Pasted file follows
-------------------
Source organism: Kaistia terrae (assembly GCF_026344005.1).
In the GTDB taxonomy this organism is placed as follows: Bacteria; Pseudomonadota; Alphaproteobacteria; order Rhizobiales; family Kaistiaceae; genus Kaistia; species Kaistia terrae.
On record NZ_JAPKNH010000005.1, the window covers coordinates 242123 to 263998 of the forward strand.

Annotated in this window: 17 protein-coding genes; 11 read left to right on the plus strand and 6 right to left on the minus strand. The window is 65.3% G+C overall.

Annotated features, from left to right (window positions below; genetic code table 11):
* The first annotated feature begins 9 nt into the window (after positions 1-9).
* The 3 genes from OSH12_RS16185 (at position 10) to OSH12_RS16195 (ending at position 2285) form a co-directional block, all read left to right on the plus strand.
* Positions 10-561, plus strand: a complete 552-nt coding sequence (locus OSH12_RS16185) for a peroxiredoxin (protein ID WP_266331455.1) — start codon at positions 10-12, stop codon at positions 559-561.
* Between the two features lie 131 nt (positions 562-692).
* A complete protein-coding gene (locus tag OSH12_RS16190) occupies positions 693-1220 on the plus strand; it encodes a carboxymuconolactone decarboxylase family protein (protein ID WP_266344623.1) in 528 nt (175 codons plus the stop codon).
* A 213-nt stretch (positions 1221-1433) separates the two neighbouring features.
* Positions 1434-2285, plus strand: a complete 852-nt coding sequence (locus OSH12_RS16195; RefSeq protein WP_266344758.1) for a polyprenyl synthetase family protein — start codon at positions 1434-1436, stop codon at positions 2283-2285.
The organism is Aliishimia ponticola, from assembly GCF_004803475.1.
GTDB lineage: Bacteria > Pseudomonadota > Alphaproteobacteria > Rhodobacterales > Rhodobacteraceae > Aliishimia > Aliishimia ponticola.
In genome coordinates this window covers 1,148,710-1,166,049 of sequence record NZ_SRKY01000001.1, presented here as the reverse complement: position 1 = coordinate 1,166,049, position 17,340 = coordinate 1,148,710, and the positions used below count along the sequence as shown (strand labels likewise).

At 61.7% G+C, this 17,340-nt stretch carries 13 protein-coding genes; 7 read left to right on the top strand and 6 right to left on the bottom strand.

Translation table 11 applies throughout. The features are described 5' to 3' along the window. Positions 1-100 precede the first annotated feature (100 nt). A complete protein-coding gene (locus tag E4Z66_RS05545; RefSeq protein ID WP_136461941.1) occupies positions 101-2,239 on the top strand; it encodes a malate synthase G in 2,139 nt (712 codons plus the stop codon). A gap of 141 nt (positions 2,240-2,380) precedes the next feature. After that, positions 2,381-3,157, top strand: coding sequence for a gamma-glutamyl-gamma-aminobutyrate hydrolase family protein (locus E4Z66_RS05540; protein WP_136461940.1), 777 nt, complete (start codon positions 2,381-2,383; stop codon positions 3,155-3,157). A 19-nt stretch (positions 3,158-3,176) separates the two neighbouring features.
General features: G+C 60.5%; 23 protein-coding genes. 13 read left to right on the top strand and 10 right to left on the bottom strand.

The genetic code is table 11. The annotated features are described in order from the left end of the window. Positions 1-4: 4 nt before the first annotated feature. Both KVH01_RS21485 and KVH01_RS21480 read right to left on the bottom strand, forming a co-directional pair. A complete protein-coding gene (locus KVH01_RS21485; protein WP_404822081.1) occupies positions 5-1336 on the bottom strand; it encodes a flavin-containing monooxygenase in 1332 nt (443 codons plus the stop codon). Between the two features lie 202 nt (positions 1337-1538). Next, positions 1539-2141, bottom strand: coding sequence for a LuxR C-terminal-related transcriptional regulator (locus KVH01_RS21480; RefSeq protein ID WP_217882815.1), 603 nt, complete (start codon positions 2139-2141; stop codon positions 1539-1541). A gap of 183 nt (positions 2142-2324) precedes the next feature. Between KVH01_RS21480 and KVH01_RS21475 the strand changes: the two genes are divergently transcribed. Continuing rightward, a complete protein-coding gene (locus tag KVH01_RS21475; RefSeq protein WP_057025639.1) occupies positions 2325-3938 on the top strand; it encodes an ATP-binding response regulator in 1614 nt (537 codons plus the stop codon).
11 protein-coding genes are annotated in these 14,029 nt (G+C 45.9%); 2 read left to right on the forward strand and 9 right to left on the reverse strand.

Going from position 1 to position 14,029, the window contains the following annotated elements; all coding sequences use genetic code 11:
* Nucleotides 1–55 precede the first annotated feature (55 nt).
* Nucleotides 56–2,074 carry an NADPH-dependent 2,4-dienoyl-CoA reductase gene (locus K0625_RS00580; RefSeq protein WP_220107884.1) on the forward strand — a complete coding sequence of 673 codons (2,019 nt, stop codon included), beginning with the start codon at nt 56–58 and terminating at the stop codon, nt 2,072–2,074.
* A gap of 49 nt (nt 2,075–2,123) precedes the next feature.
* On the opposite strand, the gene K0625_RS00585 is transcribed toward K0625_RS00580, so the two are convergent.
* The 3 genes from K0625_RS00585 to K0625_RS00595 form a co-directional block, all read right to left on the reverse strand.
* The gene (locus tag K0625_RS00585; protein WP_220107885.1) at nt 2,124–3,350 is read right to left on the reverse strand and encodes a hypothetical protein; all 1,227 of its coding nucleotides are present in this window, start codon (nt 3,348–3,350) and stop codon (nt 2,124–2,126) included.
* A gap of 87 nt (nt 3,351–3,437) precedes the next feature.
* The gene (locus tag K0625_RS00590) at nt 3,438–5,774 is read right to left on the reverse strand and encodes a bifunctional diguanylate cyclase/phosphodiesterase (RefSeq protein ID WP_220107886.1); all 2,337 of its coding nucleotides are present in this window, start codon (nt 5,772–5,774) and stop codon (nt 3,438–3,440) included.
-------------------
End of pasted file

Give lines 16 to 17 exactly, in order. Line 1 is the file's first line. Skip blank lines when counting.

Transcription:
At 61.7% G+C, this 17,340-nt stretch carries 13 protein-coding genes; 7 read left to right on the top strand and 6 right to left on the bottom strand.

Translation table 11 applies throughout. The features are described 5' to 3' along the window. Positions 1-100 precede the first annotated feature (100 nt). A complete protein-coding gene (locus tag E4Z66_RS05545; RefSeq protein ID WP_136461941.1) occupies positions 101-2,239 on the top strand; it encodes a malate synthase G in 2,139 nt (712 codons plus the stop codon). A gap of 141 nt (positions 2,240-2,380) precedes the next feature. After that, positions 2,381-3,157, top strand: coding sequence for a gamma-glutamyl-gamma-aminobutyrate hydrolase family protein (locus E4Z66_RS05540; protein WP_136461940.1), 777 nt, complete (start codon positions 2,381-2,383; stop codon positions 3,155-3,157). A 19-nt stretch (positions 3,158-3,176) separates the two neighbouring features.